We feel most loved when the people we least expect to receive love and care from helps us and supports us to address our “special needs.” Friends are really life savers. Sometimes they are not with us but we know that they will make themselves available when we need comfort and advice.

  11. Tiara

    I have learned so much from being around, baby sitting and nannying special needs children. It’s amazing how other young children were so cruel the my babies I used to watch because they were “different”. I can only imagine how it is to be a mother around people who don’t realize that they are still people, with a working brain, smart, sweet and fun to be around. Amazing post!

  12. Franc Ramon

    It’s nice to know that even if some people can be rude, there are still those who wants to help and at times be a life saver. Those little help can really mean something in the long run.

  13. Penny Struebig

    I have so much respect for you for taking on this challenging situation. It truly takes a special person to be able to handle doing all it takes and you should be commended!
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  14. Miranda (Myrabev)

    I can only imagine what it is like but I think you’re doing a great job and thanks for explaining that special needs is not exactly what we think it is, it’s a lot of things.
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  15. CourtneyLynne

    So glad to hear you have had a positive experience. My daughter is severally speech delayed and it’s been a nightmare dealing with doctors and therapist! Being in a small town, doctors are too busy & therapist are money hungry! Even threw early intervention they just want as many appts as possible so they can make money & then don’t work on anything they should… So frustrating… I’m hoping once we get some more clear answers about the delay things will be more positive! Keeping my fingers crossed this changes to a positive lol….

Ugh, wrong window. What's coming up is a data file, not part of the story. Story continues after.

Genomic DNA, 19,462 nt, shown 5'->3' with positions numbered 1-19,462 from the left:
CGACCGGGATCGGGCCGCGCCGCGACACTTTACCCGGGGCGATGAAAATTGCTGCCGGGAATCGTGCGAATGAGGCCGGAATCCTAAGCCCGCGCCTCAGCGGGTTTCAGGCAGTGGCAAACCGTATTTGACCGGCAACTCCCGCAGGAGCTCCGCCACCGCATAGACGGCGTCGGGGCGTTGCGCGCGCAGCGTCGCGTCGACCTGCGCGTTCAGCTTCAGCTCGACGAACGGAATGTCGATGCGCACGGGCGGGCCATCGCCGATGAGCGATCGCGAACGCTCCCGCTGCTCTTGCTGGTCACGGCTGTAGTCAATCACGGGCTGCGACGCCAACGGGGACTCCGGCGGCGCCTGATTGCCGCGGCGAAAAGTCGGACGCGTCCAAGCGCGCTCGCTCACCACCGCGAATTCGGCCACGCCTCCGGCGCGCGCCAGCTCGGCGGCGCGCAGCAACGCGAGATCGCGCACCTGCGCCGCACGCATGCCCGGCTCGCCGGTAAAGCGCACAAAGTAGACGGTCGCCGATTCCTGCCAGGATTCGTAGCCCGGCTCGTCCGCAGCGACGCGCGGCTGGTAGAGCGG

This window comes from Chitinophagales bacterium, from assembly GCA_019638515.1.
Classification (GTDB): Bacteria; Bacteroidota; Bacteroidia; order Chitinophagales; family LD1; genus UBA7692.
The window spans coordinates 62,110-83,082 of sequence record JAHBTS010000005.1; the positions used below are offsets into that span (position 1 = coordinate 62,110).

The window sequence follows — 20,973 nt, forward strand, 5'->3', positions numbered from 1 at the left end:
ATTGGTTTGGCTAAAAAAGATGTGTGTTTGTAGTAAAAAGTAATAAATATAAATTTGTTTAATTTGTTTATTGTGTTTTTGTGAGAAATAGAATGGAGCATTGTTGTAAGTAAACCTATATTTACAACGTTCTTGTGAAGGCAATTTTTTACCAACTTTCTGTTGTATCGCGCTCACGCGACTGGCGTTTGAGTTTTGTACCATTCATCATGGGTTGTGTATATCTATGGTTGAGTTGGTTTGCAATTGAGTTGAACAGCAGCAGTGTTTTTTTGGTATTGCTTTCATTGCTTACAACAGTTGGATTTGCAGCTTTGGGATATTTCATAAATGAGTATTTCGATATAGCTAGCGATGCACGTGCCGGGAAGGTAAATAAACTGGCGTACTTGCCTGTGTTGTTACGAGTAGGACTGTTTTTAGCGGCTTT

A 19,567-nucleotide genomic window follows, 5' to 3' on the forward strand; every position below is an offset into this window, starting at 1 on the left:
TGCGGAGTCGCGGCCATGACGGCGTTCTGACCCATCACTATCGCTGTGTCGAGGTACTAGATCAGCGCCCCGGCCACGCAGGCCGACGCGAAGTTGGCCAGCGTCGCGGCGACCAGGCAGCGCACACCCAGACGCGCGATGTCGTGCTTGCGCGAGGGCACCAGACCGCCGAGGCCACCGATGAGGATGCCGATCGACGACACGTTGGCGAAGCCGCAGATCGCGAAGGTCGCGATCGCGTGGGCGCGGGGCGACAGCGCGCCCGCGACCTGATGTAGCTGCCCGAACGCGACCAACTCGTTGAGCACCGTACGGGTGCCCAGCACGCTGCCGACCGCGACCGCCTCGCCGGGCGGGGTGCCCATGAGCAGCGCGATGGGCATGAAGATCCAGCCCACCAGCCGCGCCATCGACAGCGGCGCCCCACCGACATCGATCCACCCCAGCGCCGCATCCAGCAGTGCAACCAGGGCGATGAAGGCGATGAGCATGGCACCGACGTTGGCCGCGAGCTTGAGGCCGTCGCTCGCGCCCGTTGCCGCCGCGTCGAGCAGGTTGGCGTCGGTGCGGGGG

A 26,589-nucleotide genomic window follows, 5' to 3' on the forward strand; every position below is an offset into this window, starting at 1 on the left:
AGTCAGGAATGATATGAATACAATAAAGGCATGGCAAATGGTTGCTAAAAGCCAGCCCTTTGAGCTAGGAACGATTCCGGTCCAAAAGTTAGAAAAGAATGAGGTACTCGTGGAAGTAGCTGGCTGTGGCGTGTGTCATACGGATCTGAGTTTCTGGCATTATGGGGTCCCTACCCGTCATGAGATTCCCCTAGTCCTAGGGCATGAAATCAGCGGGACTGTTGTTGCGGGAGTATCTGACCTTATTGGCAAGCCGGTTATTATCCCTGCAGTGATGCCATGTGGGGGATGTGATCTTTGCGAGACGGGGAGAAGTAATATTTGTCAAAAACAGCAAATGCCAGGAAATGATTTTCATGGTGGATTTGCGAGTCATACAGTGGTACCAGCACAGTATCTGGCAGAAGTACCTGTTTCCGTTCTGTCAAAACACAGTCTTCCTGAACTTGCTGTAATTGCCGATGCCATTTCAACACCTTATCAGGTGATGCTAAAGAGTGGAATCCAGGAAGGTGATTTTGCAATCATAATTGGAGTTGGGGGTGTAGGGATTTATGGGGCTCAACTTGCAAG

16. Ourfamilyworld

    I am sorry you went through all this. People can be rude when they don’t understand behind the scenes. They see only appearances
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  17. Joanne T Ferguson

    What a great post that brightened my day! Your must have heaps of patience and especially towards those people who don’t have the capacity to understand the gifts of a special needs mum!

  18. Jaimi@The Stay-at-Home-Mom Survival Guide

    This is so encouraging for moms. Although my children are not diagnosed as “special needs,” we moms know all children have their specific traits and I love your comment about a diagnosis not being a prognosis. I was diagnosed with a disease at 10 years old and it took a while for me to define “normal” for myself amidst the stigma and misunderstandings of my peers. Cheers to you for being such a giving mama! Thank you for sharing this at Wonderful Wednesday. I am pinning this one for sure!

  19. HilLesha

    I’m the parent of a son that has special needs (ADHD). It takes time and patience! 🙂